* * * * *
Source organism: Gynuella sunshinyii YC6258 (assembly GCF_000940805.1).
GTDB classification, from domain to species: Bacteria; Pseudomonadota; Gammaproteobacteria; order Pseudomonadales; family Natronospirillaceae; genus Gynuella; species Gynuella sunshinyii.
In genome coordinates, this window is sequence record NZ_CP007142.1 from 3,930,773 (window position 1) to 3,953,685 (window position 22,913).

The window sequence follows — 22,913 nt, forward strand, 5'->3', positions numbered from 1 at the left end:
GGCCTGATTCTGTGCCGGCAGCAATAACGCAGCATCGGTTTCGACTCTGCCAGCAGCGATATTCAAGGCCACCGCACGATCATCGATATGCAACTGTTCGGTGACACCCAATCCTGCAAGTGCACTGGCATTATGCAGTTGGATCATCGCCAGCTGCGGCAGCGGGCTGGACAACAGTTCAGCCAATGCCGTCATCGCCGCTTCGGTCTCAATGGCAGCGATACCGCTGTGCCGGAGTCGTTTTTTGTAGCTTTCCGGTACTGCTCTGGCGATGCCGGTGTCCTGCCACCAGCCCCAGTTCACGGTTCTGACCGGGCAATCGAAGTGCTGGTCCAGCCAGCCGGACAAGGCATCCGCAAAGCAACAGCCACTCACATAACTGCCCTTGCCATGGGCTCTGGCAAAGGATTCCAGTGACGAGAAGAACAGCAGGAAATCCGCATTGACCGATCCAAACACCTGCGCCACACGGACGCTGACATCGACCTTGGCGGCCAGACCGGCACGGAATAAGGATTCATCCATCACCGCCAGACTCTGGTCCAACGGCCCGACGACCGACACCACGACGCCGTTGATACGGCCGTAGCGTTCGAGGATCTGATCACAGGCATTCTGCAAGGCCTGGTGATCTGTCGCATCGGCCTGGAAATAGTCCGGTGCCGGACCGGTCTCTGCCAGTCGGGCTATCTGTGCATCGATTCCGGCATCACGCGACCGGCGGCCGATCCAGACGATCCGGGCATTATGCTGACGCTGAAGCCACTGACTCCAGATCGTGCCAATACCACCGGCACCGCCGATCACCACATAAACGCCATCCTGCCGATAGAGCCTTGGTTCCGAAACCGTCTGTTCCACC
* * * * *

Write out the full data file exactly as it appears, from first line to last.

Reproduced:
Source organism: Gynuella sunshinyii YC6258 (assembly GCF_000940805.1).
GTDB classification, from domain to species: Bacteria; Pseudomonadota; Gammaproteobacteria; order Pseudomonadales; family Natronospirillaceae; genus Gynuella; species Gynuella sunshinyii.
In genome coordinates, this window is sequence record NZ_CP007142.1 from 3,930,773 (window position 1) to 3,953,685 (window position 22,913).

The window sequence follows — 22,913 nt, forward strand, 5'->3', positions numbered from 1 at the left end:
GGCCTGATTCTGTGCCGGCAGCAATAACGCAGCATCGGTTTCGACTCTGCCAGCAGCGATATTCAAGGCCACCGCACGATCATCGATATGCAACTGTTCGGTGACACCCAATCCTGCAAGTGCACTGGCATTATGCAGTTGGATCATCGCCAGCTGCGGCAGCGGGCTGGACAACAGTTCAGCCAATGCCGTCATCGCCGCTTCGGTCTCAATGGCAGCGATACCGCTGTGCCGGAGTCGTTTTTTGTAGCTTTCCGGTACTGCTCTGGCGATGCCGGTGTCCTGCCACCAGCCCCAGTTCACGGTTCTGACCGGGCAATCGAAGTGCTGGTCCAGCCAGCCGGACAAGGCATCCGCAAAGCAACAGCCACTCACATAACTGCCCTTGCCATGGGCTCTGGCAAAGGATTCCAGTGACGAGAAGAACAGCAGGAAATCCGCATTGACCGATCCAAACACCTGCGCCACACGGACGCTGACATCGACCTTGGCGGCCAGACCGGCACGGAATAAGGATTCATCCATCACCGCCAGACTCTGGTCCAACGGCCCGACGACCGACACCACGACGCCGTTGATACGGCCGTAGCGTTCGAGGATCTGATCACAGGCATTCTGCAAGGCCTGGTGATCTGTCGCATCGGCCTGGAAATAGTCCGGTGCCGGACCGGTCTCTGCCAGTCGGGCTATCTGTGCATCGATTCCGGCATCACGCGACCGGCGGCCGATCCAGACGATCCGGGCATTATGCTGACGCTGAAGCCACTGACTCCAGATCGTGCCAATACCACCGGCACCGCCGATCACCACATAAACGCCATCCTGCCGATAGAGCCTTGGTTCCGAAACCGTCTGTTCCACC